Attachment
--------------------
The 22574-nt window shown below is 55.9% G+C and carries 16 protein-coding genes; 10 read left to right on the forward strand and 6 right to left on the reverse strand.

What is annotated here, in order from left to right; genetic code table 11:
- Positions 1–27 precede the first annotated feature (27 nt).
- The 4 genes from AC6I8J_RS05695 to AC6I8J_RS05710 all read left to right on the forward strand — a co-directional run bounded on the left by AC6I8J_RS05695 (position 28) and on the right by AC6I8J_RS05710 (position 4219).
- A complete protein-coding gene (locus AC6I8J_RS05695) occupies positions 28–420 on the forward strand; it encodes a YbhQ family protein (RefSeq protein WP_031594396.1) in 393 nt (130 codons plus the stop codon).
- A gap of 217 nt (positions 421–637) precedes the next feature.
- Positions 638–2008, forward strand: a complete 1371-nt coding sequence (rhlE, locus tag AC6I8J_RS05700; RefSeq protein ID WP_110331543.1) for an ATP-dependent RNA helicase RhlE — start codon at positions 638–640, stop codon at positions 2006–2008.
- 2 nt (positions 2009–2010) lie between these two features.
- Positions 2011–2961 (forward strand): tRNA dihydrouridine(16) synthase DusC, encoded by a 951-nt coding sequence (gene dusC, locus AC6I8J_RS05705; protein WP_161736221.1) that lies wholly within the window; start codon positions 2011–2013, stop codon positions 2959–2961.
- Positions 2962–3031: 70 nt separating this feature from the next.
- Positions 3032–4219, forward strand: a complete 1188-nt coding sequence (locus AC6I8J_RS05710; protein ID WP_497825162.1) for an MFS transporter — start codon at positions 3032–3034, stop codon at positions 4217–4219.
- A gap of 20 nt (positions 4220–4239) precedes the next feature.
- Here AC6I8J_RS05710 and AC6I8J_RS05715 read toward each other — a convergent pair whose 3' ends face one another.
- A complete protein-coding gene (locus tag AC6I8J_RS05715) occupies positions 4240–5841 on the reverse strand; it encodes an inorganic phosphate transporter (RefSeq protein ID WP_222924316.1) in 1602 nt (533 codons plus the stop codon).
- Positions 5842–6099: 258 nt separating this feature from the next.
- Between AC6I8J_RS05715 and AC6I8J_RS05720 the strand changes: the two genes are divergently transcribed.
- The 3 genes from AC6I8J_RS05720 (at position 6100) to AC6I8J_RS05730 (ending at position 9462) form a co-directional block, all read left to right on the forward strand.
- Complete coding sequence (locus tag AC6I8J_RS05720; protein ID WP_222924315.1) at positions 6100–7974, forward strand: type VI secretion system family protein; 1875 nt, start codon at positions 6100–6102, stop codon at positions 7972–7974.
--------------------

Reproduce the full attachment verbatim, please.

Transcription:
The 22574-nt window shown below is 55.9% G+C and carries 16 protein-coding genes; 10 read left to right on the forward strand and 6 right to left on the reverse strand.

What is annotated here, in order from left to right; genetic code table 11:
- Positions 1–27 precede the first annotated feature (27 nt).
- The 4 genes from AC6I8J_RS05695 to AC6I8J_RS05710 all read left to right on the forward strand — a co-directional run bounded on the left by AC6I8J_RS05695 (position 28) and on the right by AC6I8J_RS05710 (position 4219).
- A complete protein-coding gene (locus AC6I8J_RS05695) occupies positions 28–420 on the forward strand; it encodes a YbhQ family protein (RefSeq protein WP_031594396.1) in 393 nt (130 codons plus the stop codon).
- A gap of 217 nt (positions 421–637) precedes the next feature.
- Positions 638–2008, forward strand: a complete 1371-nt coding sequence (rhlE, locus tag AC6I8J_RS05700; RefSeq protein ID WP_110331543.1) for an ATP-dependent RNA helicase RhlE — start codon at positions 638–640, stop codon at positions 2006–2008.
- 2 nt (positions 2009–2010) lie between these two features.
- Positions 2011–2961 (forward strand): tRNA dihydrouridine(16) synthase DusC, encoded by a 951-nt coding sequence (gene dusC, locus AC6I8J_RS05705; protein WP_161736221.1) that lies wholly within the window; start codon positions 2011–2013, stop codon positions 2959–2961.
- Positions 2962–3031: 70 nt separating this feature from the next.
- Positions 3032–4219, forward strand: a complete 1188-nt coding sequence (locus AC6I8J_RS05710; protein ID WP_497825162.1) for an MFS transporter — start codon at positions 3032–3034, stop codon at positions 4217–4219.
- A gap of 20 nt (positions 4220–4239) precedes the next feature.
- Here AC6I8J_RS05710 and AC6I8J_RS05715 read toward each other — a convergent pair whose 3' ends face one another.
- A complete protein-coding gene (locus tag AC6I8J_RS05715) occupies positions 4240–5841 on the reverse strand; it encodes an inorganic phosphate transporter (RefSeq protein ID WP_222924316.1) in 1602 nt (533 codons plus the stop codon).
- Positions 5842–6099: 258 nt separating this feature from the next.
- Between AC6I8J_RS05715 and AC6I8J_RS05720 the strand changes: the two genes are divergently transcribed.
- The 3 genes from AC6I8J_RS05720 (at position 6100) to AC6I8J_RS05730 (ending at position 9462) form a co-directional block, all read left to right on the forward strand.
- Complete coding sequence (locus tag AC6I8J_RS05720; protein ID WP_222924315.1) at positions 6100–7974, forward strand: type VI secretion system family protein; 1875 nt, start codon at positions 6100–6102, stop codon at positions 7972–7974.